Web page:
The average weekly wage was $13, the lowest being $6 a week for boys and girls. A meal at a communally served restaurant would run 15 cents. A cold-water tenement flat, with three bedrooms, no outside windows, and a shared toilet out back, would cost a family man $8 a month or a little less than a week’s wages. The work force was a steady one with most workers staying on for eight or more years.
Job actions at the refinery were rare. Havemeyer fought off only two strikes. One, in 1906, was about raising the 18-cents-per-hour salary. The company won the fight despite that year’s profits which came in at a handsome $50 million.
Dealing with competition
With such high profits the business had attracted other refiners, posing an interesting business problem for the Havemeyers. They reasoned that with so much capital invested and so much profit to be made, they needed to be protected from what they viewed as unnecessary and disruptive price competition.
The New York Times, on October 11, 1887, revealed some inside information: “It is understood down town that a trust is about to be formed from a combination of leading sugar houses.” The formation of the Sugar Trust, with the Havemeyers in the lead, was underway.
The powerful trust proved a financial bonanza. It enabled the Havemeyers to control the price of refined sugar, affect the tariff on imported raw sugar, make rebate arrangements with favored customers, manipulate suppliers, conduct destructive price wars and generally run amok in the sugar business world.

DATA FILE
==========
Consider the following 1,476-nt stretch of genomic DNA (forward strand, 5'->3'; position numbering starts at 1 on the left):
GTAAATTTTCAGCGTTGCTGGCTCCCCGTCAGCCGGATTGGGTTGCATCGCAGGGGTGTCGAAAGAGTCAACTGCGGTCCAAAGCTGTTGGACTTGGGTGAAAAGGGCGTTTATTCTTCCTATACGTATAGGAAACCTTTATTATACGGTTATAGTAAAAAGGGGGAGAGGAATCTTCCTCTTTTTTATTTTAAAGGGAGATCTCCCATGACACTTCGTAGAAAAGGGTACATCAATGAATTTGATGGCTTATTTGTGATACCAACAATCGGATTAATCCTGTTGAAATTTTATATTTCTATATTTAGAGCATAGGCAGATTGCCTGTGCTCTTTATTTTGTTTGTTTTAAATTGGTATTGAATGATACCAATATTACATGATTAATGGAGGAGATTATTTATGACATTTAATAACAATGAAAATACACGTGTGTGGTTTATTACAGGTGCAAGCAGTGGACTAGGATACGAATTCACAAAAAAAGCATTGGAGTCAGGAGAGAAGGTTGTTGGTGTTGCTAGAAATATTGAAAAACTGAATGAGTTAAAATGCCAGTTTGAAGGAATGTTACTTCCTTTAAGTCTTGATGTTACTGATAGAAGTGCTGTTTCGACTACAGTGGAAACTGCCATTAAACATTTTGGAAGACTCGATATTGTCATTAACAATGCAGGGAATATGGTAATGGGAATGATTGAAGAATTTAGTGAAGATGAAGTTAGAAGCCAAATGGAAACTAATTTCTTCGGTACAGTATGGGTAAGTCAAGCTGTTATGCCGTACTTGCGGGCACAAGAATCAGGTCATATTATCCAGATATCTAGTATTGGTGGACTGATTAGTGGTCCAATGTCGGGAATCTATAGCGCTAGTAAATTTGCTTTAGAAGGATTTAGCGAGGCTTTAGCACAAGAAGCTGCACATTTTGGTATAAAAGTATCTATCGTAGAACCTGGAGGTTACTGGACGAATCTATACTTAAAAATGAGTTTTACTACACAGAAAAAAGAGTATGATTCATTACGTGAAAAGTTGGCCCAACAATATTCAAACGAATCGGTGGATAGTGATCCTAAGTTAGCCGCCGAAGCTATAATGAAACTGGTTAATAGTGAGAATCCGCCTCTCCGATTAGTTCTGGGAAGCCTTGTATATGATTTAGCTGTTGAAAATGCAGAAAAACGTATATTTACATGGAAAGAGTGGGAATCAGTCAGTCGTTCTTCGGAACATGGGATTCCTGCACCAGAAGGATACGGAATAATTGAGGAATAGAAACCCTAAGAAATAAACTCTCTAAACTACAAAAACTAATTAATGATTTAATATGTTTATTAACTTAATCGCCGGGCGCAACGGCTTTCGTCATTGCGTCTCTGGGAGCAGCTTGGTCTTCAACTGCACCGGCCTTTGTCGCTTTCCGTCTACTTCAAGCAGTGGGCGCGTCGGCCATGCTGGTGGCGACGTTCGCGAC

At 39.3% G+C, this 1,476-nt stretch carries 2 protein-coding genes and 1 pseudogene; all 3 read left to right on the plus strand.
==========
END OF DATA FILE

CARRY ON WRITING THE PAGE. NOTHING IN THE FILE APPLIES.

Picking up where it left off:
Anti-Trust Act bypassed
In 1890 the Sherman Anti-Trust Act was passed to cope with the proliferation of such combinations. In response the Havemeyers created the American Sugar Refining Company, a new form of corporation that enabled them to maneuver around the loop-hole-filled anti-trust law. One result was that the Havemeyers enterprise ultimately ended up controlling an astonishing 98 percent of the sugar business in America.
An unexpected art bonanza
During the Gilded Age in the last years of the 19th century, Fred Jr.’s son Henry Osborne Havemeyer, who played the violin and eschewed the Newport fancy people, became interested in establishing the new Metropolitan Museum of Art as a world class home for the best art that money could buy. After his sudden death in 1907, his widow, Louisine Waldron Elder Havemeyer — aided by her old Philadelphia friend, prominent artist Mary Cassatt — continued working avidly to build one of the great private collections of art in America. Upon her death in 1929, the Metropolitan received what art historians consider “among the greatest [gifts] any museum has ever received,” with nearly 2,000 great paintings, sculptures and other prize objects coming their way.
A long slow fade-out